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THE UNIVERSITY OF SOUTH ALABAMA COLLEGE OF ARTS AND SCIENCES - page 7 / 17

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III. Objectives

This paper must begin with a general summary of Masonic Lodges with a more

detailed look at the tradition of Military or Traveling Lodges. By necessity, the

development of American (and especially Alabama) Freemasonry will be reviewed.

Some effort must be expended in an attempt to understand why the charter members of

Confederate Lodge were Masons and why they desired to established the first Alabama

Military Masonic Lodge. Who were these men? What was their station in life before the

activation of the militia?

The Masonic literature is filled with stories of fraternal courtesies extended between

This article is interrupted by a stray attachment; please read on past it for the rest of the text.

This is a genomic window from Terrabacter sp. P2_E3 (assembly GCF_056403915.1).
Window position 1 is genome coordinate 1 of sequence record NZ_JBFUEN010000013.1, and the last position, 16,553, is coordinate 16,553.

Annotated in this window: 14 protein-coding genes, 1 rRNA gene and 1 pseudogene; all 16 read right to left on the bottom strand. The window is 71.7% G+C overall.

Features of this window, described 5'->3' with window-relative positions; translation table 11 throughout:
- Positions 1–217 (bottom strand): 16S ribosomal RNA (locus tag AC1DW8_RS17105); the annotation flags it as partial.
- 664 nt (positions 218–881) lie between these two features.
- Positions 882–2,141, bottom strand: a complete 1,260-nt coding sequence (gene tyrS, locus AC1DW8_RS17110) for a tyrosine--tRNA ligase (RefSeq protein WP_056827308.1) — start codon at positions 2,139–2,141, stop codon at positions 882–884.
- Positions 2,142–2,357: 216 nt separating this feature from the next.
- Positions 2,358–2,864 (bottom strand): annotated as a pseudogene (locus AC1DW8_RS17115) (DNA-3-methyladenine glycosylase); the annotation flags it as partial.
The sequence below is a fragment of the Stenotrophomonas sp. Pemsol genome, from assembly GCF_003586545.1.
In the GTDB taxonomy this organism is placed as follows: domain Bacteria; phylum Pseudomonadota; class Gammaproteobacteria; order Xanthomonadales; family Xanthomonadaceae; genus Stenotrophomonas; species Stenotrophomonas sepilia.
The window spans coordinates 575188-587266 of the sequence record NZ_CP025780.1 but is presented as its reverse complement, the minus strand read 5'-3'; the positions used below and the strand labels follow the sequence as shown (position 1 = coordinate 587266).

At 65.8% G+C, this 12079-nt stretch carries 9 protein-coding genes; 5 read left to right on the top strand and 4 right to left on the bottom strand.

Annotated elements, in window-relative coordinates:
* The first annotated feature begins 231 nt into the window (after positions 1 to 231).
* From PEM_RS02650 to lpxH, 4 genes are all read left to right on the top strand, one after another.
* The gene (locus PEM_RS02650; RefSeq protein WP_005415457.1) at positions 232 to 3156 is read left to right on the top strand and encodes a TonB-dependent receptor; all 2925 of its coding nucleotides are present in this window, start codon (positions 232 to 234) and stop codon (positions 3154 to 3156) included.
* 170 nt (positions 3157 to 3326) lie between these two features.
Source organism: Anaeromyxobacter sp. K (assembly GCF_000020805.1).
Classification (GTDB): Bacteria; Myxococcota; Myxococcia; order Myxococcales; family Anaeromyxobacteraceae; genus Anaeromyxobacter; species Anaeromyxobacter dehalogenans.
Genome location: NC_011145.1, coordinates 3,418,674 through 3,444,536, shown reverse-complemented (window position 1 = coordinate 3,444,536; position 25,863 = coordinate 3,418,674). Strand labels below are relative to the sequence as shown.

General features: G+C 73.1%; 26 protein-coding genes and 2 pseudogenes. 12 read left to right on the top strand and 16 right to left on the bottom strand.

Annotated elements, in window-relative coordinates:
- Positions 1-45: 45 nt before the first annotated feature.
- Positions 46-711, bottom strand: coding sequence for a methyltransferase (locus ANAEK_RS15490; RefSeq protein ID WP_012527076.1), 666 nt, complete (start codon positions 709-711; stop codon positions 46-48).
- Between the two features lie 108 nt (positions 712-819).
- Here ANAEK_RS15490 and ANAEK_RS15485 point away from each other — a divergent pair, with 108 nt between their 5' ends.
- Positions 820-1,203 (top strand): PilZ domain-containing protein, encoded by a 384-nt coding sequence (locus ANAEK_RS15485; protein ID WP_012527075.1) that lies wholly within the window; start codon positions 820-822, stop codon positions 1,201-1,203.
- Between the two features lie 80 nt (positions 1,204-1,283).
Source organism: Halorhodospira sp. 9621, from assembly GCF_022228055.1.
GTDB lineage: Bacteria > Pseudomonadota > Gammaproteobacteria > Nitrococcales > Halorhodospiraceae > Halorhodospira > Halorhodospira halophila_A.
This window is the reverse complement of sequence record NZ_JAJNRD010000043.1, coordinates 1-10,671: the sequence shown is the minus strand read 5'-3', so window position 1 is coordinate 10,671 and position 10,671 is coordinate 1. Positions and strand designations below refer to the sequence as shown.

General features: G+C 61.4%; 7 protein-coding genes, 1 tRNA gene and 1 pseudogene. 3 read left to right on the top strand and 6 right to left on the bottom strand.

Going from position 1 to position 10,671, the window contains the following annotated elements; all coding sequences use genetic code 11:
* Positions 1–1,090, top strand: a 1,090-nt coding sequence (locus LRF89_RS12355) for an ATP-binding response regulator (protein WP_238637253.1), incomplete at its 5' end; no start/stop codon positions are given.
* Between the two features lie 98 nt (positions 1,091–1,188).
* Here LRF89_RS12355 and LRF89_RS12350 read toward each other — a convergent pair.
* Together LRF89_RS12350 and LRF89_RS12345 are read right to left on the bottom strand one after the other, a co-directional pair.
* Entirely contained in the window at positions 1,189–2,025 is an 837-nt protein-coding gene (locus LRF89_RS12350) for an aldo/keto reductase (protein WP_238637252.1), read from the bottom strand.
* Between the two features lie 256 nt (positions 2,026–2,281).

enemies. Some are well documented, like the burial of a Union Naval officer at

Francesville, Louisiana, or the kindness extended to Confederate Brigadier General

Lewis Armistead as he was dying on the battlefield at Gettysburg. Other stories lack

documentation but speak of the value of brotherhood on the field of battle or among

prisoners. These stories, while of interest to the Masonic and general public, will not be a

major focus of this paper. However, should such human interest accounts be discovered,

they will be included as another view of the impact of Masonic values during war.

Masonic writers suggest that men joined a military Masonic lodge for a variety of

reasons. Most frequently, membership was thought to maintain a connection with the

home front. Other factors included the hope of fraternal assistance in battle and the

possibility of acts of kindness if a Masonic soldier became a prisoner of war or a hospital

patient. These benefits, both perceived and real, are extremely difficult to measure. This

is particularly so when the events occurred nearly one hundred and fifty years ago. It has

been suggested that Masonic membership has the possibility to enhance a civilian career.

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